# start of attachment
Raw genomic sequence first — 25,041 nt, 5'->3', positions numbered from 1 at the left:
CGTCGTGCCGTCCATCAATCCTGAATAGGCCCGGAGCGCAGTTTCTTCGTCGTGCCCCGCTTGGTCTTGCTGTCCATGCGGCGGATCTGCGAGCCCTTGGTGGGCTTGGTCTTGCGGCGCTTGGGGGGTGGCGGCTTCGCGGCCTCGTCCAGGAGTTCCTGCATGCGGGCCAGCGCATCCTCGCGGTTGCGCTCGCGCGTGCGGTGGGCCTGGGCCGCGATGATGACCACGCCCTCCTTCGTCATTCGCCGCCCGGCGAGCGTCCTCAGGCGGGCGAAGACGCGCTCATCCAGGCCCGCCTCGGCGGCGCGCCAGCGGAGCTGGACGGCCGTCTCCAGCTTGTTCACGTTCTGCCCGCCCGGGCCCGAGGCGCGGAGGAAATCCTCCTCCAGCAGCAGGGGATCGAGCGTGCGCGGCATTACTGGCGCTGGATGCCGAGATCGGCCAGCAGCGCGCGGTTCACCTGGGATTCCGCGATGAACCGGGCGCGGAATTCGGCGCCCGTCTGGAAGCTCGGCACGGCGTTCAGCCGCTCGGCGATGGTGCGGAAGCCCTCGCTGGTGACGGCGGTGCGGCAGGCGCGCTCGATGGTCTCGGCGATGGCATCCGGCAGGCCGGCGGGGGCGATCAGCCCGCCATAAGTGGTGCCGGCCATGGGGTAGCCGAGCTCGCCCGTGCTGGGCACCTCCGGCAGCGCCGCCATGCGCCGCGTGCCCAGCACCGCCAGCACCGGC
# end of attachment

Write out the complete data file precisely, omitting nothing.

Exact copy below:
Raw genomic sequence first — 25,041 nt, 5'->3', positions numbered from 1 at the left:
CGTCGTGCCGTCCATCAATCCTGAATAGGCCCGGAGCGCAGTTTCTTCGTCGTGCCCCGCTTGGTCTTGCTGTCCATGCGGCGGATCTGCGAGCCCTTGGTGGGCTTGGTCTTGCGGCGCTTGGGGGGTGGCGGCTTCGCGGCCTCGTCCAGGAGTTCCTGCATGCGGGCCAGCGCATCCTCGCGGTTGCGCTCGCGCGTGCGGTGGGCCTGGGCCGCGATGATGACCACGCCCTCCTTCGTCATTCGCCGCCCGGCGAGCGTCCTCAGGCGGGCGAAGACGCGCTCATCCAGGCCCGCCTCGGCGGCGCGCCAGCGGAGCTGGACGGCCGTCTCCAGCTTGTTCACGTTCTGCCCGCCCGGGCCCGAGGCGCGGAGGAAATCCTCCTCCAGCAGCAGGGGATCGAGCGTGCGCGGCATTACTGGCGCTGGATGCCGAGATCGGCCAGCAGCGCGCGGTTCACCTGGGATTCCGCGATGAACCGGGCGCGGAATTCGGCGCCCGTCTGGAAGCTCGGCACGGCGTTCAGCCGCTCGGCGATGGTGCGGAAGCCCTCGCTGGTGACGGCGGTGCGGCAGGCGCGCTCGATGGTCTCGGCGATGGCATCCGGCAGGCCGGCGGGGGCGATCAGCCCGCCATAAGTGGTGCCGGCCATGGGGTAGCCGAGCTCGCCCGTGCTGGGCACCTCCGGCAGCGCCGCCATGCGCCGCGTGCCCAGCACCGCCAGCACCGGC